Why Did Showik Chakraborty Not Get Bail When Rhea Was Released?
Rhea had been arrested by the NCB on 8 September, while Showik had been arrested on 4 September.
While Rhea Chakraborty was granted bail by the Bombay High Court on Wednesday, 7 October, her brother Showik, arrested by the Narcotics Control Bureau (NCB) in the same drugs case under the NDPS Act, was refused bail by the very same judge.
Showik’s judicial custody had been extended till 20 October – he will therefore be able to apply for bail at a hearing in the special court today. However, to get bail, his lawyers will need to argue around the observations of the Bombay High Court, which had observed that the NCB had prima facie showed that Showik was part of a chain of drug dealers.
Rhea had been arrested by the NCB on 8 September, while Showik had been arrested on 4 September on charges of procurement and consumption of drugs.
Justice Sarang Kotwal held that Showik "was not only knowing many drug dealers, but, he was in touch with them and was actually transacting with them. Thus, he is part of chain of drug dealers. At this stage, the investigating agency has sufficient material to show that he is a part of a chain of drug dealers engaged in illicit traffic of drugs."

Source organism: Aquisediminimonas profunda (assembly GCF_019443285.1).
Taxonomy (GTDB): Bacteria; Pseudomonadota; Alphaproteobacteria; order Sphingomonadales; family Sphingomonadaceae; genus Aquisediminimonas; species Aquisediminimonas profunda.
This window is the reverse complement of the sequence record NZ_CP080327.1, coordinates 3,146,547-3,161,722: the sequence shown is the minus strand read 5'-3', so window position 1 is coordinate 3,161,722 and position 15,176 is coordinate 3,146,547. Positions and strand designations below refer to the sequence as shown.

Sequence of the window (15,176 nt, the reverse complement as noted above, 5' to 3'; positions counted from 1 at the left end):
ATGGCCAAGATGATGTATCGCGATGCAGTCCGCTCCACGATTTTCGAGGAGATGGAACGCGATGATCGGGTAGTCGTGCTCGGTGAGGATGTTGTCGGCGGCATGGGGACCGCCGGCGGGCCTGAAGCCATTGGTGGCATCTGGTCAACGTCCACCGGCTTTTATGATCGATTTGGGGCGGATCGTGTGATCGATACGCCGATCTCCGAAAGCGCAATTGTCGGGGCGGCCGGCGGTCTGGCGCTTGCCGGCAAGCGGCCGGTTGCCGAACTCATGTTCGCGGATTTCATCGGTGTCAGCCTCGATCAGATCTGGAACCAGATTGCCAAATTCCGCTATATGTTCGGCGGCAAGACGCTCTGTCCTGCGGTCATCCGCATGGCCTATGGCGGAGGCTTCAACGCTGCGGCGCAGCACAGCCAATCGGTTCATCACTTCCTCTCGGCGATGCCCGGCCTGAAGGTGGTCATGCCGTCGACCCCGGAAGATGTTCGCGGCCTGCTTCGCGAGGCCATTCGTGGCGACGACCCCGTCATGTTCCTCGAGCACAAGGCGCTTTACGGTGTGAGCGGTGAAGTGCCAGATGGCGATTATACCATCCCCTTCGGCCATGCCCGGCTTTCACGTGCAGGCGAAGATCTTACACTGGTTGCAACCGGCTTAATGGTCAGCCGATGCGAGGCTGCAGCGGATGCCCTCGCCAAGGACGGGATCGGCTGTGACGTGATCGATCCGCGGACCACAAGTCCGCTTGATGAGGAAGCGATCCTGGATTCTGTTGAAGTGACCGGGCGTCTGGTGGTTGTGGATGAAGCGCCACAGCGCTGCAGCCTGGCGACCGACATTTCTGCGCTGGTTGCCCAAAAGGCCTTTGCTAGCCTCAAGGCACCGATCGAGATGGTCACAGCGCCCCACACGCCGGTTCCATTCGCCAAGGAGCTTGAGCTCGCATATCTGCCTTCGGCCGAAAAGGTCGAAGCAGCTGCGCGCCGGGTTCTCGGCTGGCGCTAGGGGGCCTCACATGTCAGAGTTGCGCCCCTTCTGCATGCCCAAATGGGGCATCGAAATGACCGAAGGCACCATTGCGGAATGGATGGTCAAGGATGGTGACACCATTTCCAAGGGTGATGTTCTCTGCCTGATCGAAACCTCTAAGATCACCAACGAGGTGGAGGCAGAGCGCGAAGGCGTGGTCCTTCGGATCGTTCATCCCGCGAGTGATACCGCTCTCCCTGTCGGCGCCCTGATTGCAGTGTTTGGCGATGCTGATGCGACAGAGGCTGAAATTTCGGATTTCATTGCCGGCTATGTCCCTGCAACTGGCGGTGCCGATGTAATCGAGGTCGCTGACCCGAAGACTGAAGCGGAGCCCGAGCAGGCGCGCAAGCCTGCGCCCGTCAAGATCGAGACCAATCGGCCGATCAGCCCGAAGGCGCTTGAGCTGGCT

His situation was different from Rhea's because of this fact, that he was connected to a number of drug dealers who were being investigated by the NCB.
While Rhea had only paid certain sums of money for drugs, allegedly being purchased for Sushant Singh Rajput, Showik was found to be in contact with drug dealers Abdel Basit Parihar, Dwyane, Kaizan, Karamjeet and Suryadeep, and that monetary transactions between them were reflected in his account.
Through two of these drug dealers, Abdel Basit and Kaizan, he was also connected to another drug dealer Anuj Keshwani, from whom a commercial quantity of LSD had been recovered by the NCB.
This connection, to a commercial quantity of drugs, meant that while the court believed that, similar to Rhea's case, Section 27A of the NDPS Act (financing illicit activities or harbouring an offender) would not apply to him, the bar against bail under Section 37 of the NDPS Act would apply to Showik's case.
Noting that Showik appeared to be an "important link in the chain of drug dealers" and that considering his involvement with a large network, "it is not possible to observe that he is not likely to commit such offences in future," the court said.
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